Keyword research for ecommerce SEO extends far beyond finding relevant keywords with legitimate search volumes. Like any good approach to keyword research and selection, assessing the competition is important to yield a successful outcome.
After you have a list of potential long-tail keywords, you should take the time to search each phrase one by one to get a lay of the competing sites. If you're dealing with Amazon, Best Buy, Walmart, and other big time retailers that are dominating the top 5, you might want to scratch the keyword.
However, if there's only 1 or 2 big time retailers up top and a few other random sites that don't appear to be specifically optimized for the long-tail, then we might have a good shot.
You can take your competitor review to the next level by performing a backlink scan, analyzing domain-level metrics (indexed pages, PageRank, Alexa Rank, etc,) and assessing the extent of keyword optimization for the URL that's ranking. This might seem a bit heavy, but hey, this research is critical if you want to ensure your SEO energy is invested in the right keywords.
The Last Word
In short, ecommerce SEO is no walk in the park. Big budgets are usually involved in most ecommerce SEO campaigns. And you don't want to spend months and months trying to get in the top 5, only to learn later on that the top ranking sites are incredibly authoritative. Don't be lazy. Do your homework, and rank on, my friend.
About the Author:
Tyler Tafelsky is the lead SEO analyst at Click Centric SEO. Tyler is well-versed in multiple facets of organic search marketing, particularly link building and content marketing strategy.
The competition in ecommerce search marketing increases with each year. Nearly every corner of online business contains a blend of players with both advertising skills and deep pockets. Below is one example of the dense variety of retailers all trying to increase their visibility on the web.
So a sports retailer sells gear and memorabilia in all the major sports (basketball, baseball, football, hockey, golf, etc.) over the web. How do you market the products and compete with all the other big boys? Any query for every type of sports gear is filled with big-budget national retailers that dominate both paid and organic listings.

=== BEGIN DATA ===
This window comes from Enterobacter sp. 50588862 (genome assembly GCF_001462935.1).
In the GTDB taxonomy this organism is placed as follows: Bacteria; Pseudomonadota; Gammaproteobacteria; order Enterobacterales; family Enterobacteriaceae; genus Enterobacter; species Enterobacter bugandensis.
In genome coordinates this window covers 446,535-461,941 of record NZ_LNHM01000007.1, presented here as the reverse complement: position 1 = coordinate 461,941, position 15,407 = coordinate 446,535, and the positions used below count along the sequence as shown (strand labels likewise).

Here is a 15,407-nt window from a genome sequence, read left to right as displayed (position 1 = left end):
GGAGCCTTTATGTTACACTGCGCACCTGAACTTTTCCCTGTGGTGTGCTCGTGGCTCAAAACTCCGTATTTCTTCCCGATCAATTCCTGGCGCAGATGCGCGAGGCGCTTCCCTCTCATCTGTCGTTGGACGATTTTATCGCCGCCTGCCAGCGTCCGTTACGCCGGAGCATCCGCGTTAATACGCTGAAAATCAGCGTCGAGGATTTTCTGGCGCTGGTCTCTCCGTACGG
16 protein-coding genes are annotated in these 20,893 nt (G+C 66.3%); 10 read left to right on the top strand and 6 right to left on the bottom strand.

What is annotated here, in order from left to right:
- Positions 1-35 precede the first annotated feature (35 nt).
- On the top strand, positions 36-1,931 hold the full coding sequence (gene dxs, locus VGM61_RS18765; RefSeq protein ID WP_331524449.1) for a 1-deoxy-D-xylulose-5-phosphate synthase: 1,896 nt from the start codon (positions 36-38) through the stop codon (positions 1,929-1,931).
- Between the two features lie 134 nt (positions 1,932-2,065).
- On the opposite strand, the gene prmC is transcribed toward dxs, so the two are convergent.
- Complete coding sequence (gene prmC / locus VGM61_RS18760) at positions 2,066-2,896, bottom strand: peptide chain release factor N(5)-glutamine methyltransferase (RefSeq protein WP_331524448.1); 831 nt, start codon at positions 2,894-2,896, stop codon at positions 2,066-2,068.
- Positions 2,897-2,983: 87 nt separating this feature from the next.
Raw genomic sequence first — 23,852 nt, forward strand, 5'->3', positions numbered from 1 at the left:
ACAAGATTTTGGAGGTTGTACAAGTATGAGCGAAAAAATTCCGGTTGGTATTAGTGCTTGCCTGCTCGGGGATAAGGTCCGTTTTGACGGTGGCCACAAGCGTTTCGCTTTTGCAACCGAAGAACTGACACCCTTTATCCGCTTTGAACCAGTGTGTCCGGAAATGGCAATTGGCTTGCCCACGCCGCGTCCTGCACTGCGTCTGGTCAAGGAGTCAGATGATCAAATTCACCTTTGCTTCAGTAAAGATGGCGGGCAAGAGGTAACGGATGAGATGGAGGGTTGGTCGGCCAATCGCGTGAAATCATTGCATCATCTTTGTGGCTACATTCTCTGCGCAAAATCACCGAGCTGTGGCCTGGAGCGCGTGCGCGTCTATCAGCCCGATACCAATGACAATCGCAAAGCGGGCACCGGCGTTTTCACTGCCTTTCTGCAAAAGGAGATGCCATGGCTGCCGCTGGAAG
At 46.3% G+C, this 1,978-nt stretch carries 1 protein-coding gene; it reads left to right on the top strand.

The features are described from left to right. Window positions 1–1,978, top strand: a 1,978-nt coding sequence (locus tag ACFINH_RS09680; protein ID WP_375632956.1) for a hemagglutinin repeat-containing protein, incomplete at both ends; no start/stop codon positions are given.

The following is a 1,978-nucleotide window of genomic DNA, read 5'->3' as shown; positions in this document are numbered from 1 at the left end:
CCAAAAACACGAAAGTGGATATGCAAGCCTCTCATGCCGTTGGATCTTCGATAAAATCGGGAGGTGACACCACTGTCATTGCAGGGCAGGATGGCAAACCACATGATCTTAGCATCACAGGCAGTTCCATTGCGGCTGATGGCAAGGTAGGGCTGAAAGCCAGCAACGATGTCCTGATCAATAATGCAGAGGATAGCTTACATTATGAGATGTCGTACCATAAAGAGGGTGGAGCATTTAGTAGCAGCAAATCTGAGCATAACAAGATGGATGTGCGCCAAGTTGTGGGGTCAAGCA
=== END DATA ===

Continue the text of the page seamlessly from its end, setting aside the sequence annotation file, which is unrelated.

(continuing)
PPC advertising is one way to attain high search engine exposure. However, at nearly $1 per click for an exact phrase match like [mens baseball cleats], it’s easy to see how the expenses can add up in PPC advertising. The other main option is to target search engine optimization. The goal with SEO is to earn a top spot on the keyword phrase.
The chances of reaching a top spot are hard to predict because of the amount of strong competition. Not to mention SEO takes a lot of blood, sweat and tears. In the end, what should a retailer decide when exploring the possibilities of ecommerce Internet marketing? Is SEO or PPC the answer?
Long-tail Insights Are the Key
Search engine users are more precise with their keyword phrases than ever these days. The habit of Internet consumers is to search a long-tail keyword phrase reflecting the particular product they’re seeking. Simply put, the phrase will include three or more words specifying a product, such as “louisville slugger genesis” or “louisville slugger genesis baseball bag.”
Knowing the tendencies of long-tail search is critical for ecommerce SEO as well as PPC, particularly with limited budgets and close competition. Google’s Instant feature is an ideal tool to increase your scope on these trends with relation to your ecommerce website’s keyword-targeted-phrases. From the results given by Google Instant, it seems like “louisville slugger genesis wheeled bag” is a long-tail keyword worth targeting.
We can create highly-targeted ads specifically for this equipment bag as a means of ecommerce PPC. By doing so, our ad has a chance to stand out from the rest. The headline of “Louisville Slugger Genesis Wheeled Bag” may pertain to searches more than the average “Louisville Slugger Genesis.” For retailers with a limited advertising budget, testing ecommerce PPC waters with long-tail keyword targeting is a smart move. Bid on keywords using only [exact phrase match] to start.
You can also use modified broad match to capture anything relevant that included any of your specified terms. Bidding on a keyword phrase using the modified broad match might look similar to this +Louisville +Slugger +Genesis. This bidding strategy will only trigger your ads when each of those three words are used in a query.